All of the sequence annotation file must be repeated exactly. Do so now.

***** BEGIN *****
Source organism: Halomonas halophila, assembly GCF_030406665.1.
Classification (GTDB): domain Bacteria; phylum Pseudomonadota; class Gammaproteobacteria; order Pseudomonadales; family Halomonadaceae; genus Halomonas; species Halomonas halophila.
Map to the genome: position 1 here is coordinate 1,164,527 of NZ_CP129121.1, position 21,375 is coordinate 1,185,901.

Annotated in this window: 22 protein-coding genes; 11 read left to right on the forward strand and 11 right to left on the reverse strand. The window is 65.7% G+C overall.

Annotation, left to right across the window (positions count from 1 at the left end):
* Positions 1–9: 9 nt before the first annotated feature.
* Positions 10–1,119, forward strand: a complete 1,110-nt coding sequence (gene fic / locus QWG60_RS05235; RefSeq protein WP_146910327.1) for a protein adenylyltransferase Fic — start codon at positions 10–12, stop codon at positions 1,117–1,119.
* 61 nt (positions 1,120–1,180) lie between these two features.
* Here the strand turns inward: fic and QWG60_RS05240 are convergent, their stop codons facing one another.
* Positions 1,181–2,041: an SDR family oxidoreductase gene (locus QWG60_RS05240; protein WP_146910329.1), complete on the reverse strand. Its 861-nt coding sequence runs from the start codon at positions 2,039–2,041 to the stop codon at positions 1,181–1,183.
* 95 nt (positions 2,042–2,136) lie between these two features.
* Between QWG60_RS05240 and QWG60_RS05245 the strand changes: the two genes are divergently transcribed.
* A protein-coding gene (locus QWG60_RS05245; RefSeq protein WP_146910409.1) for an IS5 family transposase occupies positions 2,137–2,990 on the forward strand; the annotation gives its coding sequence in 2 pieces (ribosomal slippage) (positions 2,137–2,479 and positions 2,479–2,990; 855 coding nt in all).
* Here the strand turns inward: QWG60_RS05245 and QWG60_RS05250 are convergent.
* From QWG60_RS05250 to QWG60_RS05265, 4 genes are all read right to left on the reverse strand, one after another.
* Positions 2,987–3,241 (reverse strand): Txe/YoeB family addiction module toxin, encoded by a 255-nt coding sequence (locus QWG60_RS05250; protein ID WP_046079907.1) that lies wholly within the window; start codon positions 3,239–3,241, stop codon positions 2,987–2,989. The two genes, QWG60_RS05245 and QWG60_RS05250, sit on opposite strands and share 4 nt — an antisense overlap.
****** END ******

Source organism: Halomonas halophila, assembly GCF_030406665.1.
Classification (GTDB): domain Bacteria; phylum Pseudomonadota; class Gammaproteobacteria; order Pseudomonadales; family Halomonadaceae; genus Halomonas; species Halomonas halophila.
Map to the genome: position 1 here is coordinate 1,164,527 of NZ_CP129121.1, position 21,375 is coordinate 1,185,901.

Annotated in this window: 22 protein-coding genes; 11 read left to right on the forward strand and 11 right to left on the reverse strand. The window is 65.7% G+C overall.

Annotation, left to right across the window (positions count from 1 at the left end):
* Positions 1–9: 9 nt before the first annotated feature.
* Positions 10–1,119, forward strand: a complete 1,110-nt coding sequence (gene fic / locus QWG60_RS05235; RefSeq protein WP_146910327.1) for a protein adenylyltransferase Fic — start codon at positions 10–12, stop codon at positions 1,117–1,119.
* 61 nt (positions 1,120–1,180) lie between these two features.
* Here the strand turns inward: fic and QWG60_RS05240 are convergent, their stop codons facing one another.
* Positions 1,181–2,041: an SDR family oxidoreductase gene (locus QWG60_RS05240; protein WP_146910329.1), complete on the reverse strand. Its 861-nt coding sequence runs from the start codon at positions 2,039–2,041 to the stop codon at positions 1,181–1,183.
* 95 nt (positions 2,042–2,136) lie between these two features.
* Between QWG60_RS05240 and QWG60_RS05245 the strand changes: the two genes are divergently transcribed.
* A protein-coding gene (locus QWG60_RS05245; RefSeq protein WP_146910409.1) for an IS5 family transposase occupies positions 2,137–2,990 on the forward strand; the annotation gives its coding sequence in 2 pieces (ribosomal slippage) (positions 2,137–2,479 and positions 2,479–2,990; 855 coding nt in all).
* Here the strand turns inward: QWG60_RS05245 and QWG60_RS05250 are convergent.
* From QWG60_RS05250 to QWG60_RS05265, 4 genes are all read right to left on the reverse strand, one after another.
* Positions 2,987–3,241 (reverse strand): Txe/YoeB family addiction module toxin, encoded by a 255-nt coding sequence (locus QWG60_RS05250; protein ID WP_046079907.1) that lies wholly within the window; start codon positions 3,239–3,241, stop codon positions 2,987–2,989. The two genes, QWG60_RS05245 and QWG60_RS05250, sit on opposite strands and share 4 nt — an antisense overlap.